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Let's Adapt: the Climate Change Adaptation Game

Let's Adapt games provide fun and engaging ways to teach children and communities about climate change.

Indonesian youth participating in climate games youth training.
Indonesian youth participating in climate games youth training.

Let’s Adapt is a climate change adaptation game designed to teach children and communities about climate change. As climate change threatens the lives of millions in the region, it is critical that the most vulnerable to climate change’s impacts at least know about the threats they are facing.

This game was developed in close partnership with the Red Cross/Red Crescent Climate Centre (RCCC) and The Engagement Lab at Emerson College. It was adapted with the help of staff, local partners, teachers, government partners, youth and children associated with Plan Indonesia, Plan Philippines, Plan Thailand, and the Red Crescent Indonesia and Red Cross Philippines chapters.

Why a Game?

It’s true, lessons about climate change are often presented in a very scientific or academic way, in a manner that makes it impossible for most people to grasp and retain. Most countries in the Asia region do include climate change as a topic within their science and social science curricula. Yet due to a lack of capacity and tools, teachers are not able to teach students about these important topics.

Added to this, the most vulnerable communities are rarely able to access this knowledge. Young people in climate risk-prone communities have often left schools by the time they’re in secondary school. These young people are the ones on the frontlines of climate change’s impacts as they witness frequent crop loss due to droughts or storms.

How to Use Let’s Adapt

Let’s Adapt is interactive and visual. It’s designed to be fun but substantial. It allows children and communities to grasp climate change concepts without needing to know all of the terminologies.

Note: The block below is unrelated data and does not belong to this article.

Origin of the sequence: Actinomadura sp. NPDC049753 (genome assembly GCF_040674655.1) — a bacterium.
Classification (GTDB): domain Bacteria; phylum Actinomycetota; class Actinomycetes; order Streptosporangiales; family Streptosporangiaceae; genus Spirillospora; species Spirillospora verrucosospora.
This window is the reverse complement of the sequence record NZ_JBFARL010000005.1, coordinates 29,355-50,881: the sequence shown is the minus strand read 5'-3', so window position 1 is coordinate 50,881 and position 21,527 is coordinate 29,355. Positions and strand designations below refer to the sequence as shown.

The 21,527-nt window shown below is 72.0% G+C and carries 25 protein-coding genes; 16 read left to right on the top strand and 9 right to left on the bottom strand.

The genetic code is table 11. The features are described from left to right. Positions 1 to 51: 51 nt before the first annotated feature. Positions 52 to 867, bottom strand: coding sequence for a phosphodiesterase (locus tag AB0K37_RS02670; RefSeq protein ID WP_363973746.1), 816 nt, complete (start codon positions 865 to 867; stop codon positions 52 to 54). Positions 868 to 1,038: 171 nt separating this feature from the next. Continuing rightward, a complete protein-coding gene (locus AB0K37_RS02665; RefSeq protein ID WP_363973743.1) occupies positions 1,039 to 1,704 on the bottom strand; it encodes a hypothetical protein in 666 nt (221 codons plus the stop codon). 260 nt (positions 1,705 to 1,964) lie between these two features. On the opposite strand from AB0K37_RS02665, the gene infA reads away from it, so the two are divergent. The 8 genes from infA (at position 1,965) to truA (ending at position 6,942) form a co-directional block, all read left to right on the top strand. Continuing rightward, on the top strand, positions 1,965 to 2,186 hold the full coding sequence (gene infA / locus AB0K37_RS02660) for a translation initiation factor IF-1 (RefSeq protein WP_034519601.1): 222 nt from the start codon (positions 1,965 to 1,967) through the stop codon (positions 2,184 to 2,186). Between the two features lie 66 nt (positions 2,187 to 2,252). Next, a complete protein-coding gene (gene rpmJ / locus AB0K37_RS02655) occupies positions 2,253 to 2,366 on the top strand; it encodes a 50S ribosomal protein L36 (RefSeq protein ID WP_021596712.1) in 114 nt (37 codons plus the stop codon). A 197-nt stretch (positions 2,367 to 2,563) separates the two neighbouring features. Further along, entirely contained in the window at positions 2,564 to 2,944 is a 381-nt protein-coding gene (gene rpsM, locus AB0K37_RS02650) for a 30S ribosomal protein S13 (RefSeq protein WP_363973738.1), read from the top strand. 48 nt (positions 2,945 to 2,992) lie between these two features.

Through 6 modules, Let’s Adapt helps children and communities learn:

  • What is climate change?
  • Why it has occurred?
  • What kinds of risks might our communities face?
  • How can we stay safe from climate change’s impacts?
  • What solutions could help?
  • How do we advocate for change and make their voices heard?

Teachers can use Let’s Adapt as a standalone activity to teach children about climate change, or used as a hook to enhance other lessons being taught. Each module takes 30-45 minutes to play, including time for debriefing and discussion. They can be spaced over the course of several weeks, or can also be played in one setting.

Mel and Sandy molding clay at Plan International's Climate Art Workshop
Mel and Sandy molding clay at Plan International's Climate Art Workshop
Thai youth present their handmade creation during the Climate Art Workshop
Thai youth present their handmade creation during the Climate Art Workshop
Indonesian youth enjoying learning about climate change through games.
Indonesian youth enjoying learning about climate change through games.
Filipino youth proudly presents their group work at the Climate Art Workshop
Filipino youth proudly presents their group work at the Climate Art Workshop
Filling out the seasonal calendar is part of the climate change training of trainers workshop in Thailand
Filling out the seasonal calendar is part of the climate change training of trainers workshop in Thailand
Thai teachers participating in climate change training of trainers' activities
Thai teachers participating in climate change training of trainers' activities